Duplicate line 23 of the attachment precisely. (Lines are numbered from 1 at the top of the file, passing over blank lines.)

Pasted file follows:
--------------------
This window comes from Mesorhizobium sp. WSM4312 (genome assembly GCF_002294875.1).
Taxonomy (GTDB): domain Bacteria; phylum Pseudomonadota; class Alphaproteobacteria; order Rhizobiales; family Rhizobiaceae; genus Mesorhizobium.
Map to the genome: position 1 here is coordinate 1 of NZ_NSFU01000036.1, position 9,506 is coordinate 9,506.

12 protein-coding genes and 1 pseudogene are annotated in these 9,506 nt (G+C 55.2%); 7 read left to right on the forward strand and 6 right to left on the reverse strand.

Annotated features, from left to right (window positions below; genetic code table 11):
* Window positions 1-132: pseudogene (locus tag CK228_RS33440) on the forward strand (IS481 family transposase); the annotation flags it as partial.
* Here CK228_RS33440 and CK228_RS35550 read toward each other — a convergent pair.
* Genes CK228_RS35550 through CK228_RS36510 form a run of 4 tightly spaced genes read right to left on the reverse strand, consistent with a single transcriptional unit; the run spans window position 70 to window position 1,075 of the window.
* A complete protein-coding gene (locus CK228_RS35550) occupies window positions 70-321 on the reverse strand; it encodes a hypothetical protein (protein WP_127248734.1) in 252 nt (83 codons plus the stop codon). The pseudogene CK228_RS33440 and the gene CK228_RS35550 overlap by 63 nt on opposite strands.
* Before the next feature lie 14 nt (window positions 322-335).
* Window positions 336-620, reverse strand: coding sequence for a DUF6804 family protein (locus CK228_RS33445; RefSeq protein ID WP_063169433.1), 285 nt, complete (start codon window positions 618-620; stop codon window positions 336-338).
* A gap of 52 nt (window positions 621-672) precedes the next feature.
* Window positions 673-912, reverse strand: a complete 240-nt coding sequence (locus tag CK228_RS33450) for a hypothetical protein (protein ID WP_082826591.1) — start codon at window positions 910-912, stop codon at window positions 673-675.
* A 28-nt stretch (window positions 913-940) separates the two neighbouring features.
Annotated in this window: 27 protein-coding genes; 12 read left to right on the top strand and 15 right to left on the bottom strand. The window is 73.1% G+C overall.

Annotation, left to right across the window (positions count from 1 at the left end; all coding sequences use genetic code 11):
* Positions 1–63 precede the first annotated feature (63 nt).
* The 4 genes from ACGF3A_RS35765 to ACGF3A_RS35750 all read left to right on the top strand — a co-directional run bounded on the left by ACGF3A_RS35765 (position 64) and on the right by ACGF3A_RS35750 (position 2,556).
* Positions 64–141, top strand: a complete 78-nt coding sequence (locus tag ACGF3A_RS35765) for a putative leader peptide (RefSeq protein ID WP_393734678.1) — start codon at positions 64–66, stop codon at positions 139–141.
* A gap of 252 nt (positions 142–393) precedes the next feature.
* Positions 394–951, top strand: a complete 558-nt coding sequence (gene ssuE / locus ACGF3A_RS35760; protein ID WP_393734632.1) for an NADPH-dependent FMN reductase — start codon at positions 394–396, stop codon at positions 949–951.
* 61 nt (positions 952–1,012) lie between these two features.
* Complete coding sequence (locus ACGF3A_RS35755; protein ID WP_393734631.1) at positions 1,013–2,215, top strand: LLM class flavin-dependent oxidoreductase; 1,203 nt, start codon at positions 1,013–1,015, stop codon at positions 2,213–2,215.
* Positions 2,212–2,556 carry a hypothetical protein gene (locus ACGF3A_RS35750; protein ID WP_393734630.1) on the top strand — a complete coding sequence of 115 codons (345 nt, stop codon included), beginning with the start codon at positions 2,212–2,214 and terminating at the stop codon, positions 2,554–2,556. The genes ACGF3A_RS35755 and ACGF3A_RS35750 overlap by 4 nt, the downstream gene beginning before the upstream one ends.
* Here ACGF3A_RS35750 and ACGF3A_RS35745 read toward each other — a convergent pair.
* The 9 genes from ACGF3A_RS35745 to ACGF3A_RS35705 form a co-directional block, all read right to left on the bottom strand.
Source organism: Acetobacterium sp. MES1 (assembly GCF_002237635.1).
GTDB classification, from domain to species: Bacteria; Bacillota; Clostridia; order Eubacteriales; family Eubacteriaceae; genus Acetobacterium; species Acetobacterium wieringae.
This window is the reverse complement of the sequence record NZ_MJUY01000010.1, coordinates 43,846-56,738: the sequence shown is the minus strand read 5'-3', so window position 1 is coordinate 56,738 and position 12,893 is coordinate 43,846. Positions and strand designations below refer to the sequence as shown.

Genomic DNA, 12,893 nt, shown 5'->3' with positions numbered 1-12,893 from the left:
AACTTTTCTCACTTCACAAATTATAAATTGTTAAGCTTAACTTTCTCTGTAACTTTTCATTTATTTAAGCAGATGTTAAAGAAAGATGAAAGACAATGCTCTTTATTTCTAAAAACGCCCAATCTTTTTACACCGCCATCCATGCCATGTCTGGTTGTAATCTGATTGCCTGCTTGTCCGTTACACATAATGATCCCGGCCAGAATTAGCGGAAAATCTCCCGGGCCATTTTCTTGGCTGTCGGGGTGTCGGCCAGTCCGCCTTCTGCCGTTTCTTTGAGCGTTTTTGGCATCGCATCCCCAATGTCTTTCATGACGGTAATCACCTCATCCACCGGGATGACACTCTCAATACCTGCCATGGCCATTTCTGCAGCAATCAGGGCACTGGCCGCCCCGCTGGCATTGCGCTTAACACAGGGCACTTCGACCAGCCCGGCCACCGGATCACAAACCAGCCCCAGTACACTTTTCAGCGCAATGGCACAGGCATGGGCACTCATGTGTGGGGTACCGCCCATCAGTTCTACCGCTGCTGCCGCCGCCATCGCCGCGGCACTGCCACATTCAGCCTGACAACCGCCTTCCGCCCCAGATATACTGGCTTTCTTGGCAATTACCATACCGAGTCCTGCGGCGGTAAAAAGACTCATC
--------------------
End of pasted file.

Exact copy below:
* Complete coding sequence (locus ACGF3A_RS35755; protein ID WP_393734631.1) at positions 1,013–2,215, top strand: LLM class flavin-dependent oxidoreductase; 1,203 nt, start codon at positions 1,013–1,015, stop codon at positions 2,213–2,215.